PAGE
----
The twin beating hearts of the neighborhood include Manzo Elementary School, known for its innovative ecology program including its onsite gardens, greenhouses, and animal habitats; and St. Margaret Mary Alacoque Roman Catholic Church, with masses in English and Spanish and an annual fall Fiesta that’s been running for more than 70 years. St. Margaret’s has long served as a gathering hub for much of the neighborhood.

Adrian and Ramona Martinez purchased their lot in Barrio Hollywood for $250 in the early 1950s. Adrian and his brothers-in-law fashioned the adobe blocks in the yard and, as each batch dried, they stacked them up and built their house. One of their sons, Paul, has fond memories of growing up in the barrio. “We used to play baseball and football in the street,” he reflects. “We rode our bikes everywhere. After baseball practice my dad would give me a quarter and we would bike to Pat’s Chili Dogs for a bag of French fries and a Coke.” Today, you can still get fries and a Coke at Pat’s, as well as one of their famous chili dogs. Martinez recalls his mom shopping at long-defunct El Grande Supermarket, where Victory Outreach resides now. After his parents passed, Paul purchased the family home from his siblings and in 2004 returned to the house he grew up in with his wife Malena. “We remodeled the house from front to back. I built a big garage in the back. We used every square foot of the lot,” says Martinez.

If you drive through Barrio Hollywood, take note of the black-and-white tile murals along North Grande Avenue. Begun in 2002 and completed seven years later, these public artworks are based on historical photos of area residents and lend a sense of continuity, as well as beauty, to the neighborhood. You’ll also notice front yards dotted with religious shrines and outdoor fountains.

One of the hallmarks of this small barrio is the vibrant family owned restaurant scene along Grande Avenue and beyond. In addition to Pat’s, you’ll find a plethora of excellent Mexican food restaurants, including Mariscos Chihuahua, Barrio Barista, Tania’s 33, St. Mary’s Tamale Factory, Taco Giro, and more. In the summer months residents line up at seasonally open Oasis Raspados, for shaved-ice treats, then stroll along the nearby Santa Cruz River Bike Path. “Our grandkids love going there in the summer,” notes Martinez.

The proximity to downtown, as well as to hiking and biking trails in the nearby Tucson Mountains, make this barrio attractive to homebuyers. “We like being able to go to the Mercado,” says Martinez. “I still see people here who have lived in the neighborhood their whole lives. But now you have a mix of people who have grown up here and those who have moved in. It’s very diverse. The neighborhood is definitely on the rise. It has a very homey feel to it. People say hello. I know people in other neighborhoods who don’t know the people who live on their street. I’d much rather live here.”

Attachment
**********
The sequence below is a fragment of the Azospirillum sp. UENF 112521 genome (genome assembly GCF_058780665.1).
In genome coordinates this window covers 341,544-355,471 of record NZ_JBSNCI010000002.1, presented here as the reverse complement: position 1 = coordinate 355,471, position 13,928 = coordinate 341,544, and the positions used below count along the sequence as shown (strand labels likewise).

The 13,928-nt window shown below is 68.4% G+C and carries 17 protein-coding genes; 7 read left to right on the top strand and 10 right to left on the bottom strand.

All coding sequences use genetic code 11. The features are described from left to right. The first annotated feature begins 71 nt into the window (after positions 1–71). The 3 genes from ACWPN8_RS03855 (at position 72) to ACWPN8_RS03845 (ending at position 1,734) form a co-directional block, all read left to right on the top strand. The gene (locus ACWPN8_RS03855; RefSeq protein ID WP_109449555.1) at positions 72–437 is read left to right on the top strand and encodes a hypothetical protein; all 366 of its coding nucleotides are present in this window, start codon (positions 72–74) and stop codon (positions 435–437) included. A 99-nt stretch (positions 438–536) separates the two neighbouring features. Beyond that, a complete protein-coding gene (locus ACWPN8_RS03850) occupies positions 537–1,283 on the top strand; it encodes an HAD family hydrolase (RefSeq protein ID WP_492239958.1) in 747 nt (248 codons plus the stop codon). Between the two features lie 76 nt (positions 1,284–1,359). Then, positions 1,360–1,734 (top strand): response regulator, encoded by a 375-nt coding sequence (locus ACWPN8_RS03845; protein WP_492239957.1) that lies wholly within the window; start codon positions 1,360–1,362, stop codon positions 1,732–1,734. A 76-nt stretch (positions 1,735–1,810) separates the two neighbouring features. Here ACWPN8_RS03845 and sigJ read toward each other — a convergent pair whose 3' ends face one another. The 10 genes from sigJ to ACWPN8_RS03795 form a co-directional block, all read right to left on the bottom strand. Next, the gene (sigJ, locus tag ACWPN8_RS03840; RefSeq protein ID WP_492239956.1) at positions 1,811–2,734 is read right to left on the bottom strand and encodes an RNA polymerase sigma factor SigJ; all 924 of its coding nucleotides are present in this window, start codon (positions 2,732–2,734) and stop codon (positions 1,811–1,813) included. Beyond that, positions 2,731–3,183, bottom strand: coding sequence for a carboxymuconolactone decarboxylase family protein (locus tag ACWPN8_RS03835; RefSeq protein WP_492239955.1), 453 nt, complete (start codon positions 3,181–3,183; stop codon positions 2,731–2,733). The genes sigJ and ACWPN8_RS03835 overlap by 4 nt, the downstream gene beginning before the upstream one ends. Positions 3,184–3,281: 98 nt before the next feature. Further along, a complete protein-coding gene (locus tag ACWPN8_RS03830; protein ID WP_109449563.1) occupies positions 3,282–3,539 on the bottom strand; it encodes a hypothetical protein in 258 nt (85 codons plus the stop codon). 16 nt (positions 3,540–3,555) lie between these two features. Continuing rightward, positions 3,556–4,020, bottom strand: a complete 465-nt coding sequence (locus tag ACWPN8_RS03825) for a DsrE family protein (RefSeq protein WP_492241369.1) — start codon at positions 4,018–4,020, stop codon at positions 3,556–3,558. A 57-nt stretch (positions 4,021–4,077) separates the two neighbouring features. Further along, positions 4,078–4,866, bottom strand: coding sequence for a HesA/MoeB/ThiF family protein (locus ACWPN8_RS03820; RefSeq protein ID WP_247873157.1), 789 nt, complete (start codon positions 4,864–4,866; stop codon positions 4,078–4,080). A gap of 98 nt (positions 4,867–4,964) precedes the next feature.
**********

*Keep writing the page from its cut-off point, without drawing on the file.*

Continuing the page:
ARMORY PARK

Bordering downtown to the south you’ll find the neighborhood of Armory Park. The Military Plaza and Armory, in use from 1862 to 1873, lends the neighborhood its name. The arrival of the Southern Pacific Railroad in 1880 saw the rapid construction of housing for prominent railroad workers and their families. White-collar workers lived in the fancier Victorians while laborers inhabited the more modest structures found along the alleyways. You’ll find a variety of architectural styles represented, from Greek Revival to Victorian, Anglo-Territorial to Queen Anne, many popular in the East and built here for the first time with materials (bricks, pressed tin, milled lumber) brought in by the railroad. The neighborhood also features pedestrian-friendly sidewalks and wide north-south avenues so horses and carriages could more easily turn around.

A centerpiece of the neighborhood is the Children’s Museum Tucson, designed in 1900 by Henry Trost as a Carnegie Free Library in a striking Neoclassical Revival style. Frequent museum visitor and Armory Park resident Megan Marcello Noli moved into the neighborhood 20 years ago, when her then-boyfriend delivered a pizza to a house with a for rent sign in the window. They’ve since married, had two boys, and bought the house they were renting. “We just love the proximity to everything — our workplaces (both she and her husband work downtown), the university, restaurants, and the Children’s Museum.” In addition to the neighborhood’s prime location, Noli also appreciates the character of the houses and variety of people they come across. “I like the fact that my kids are exposed to many different lifestyles. And yes, that includes people who may have mental illness or are homeless. Life is made of all types of people, and living so close to downtown teaches them awareness and compassion.” In addition to the Children’s Museum, other architectural gems include the Scottish Rite Cathedral, the Temple of Music and Art, Stone Avenue Temple, and Safford K–8 School, built in 1918, in addition to many private homes.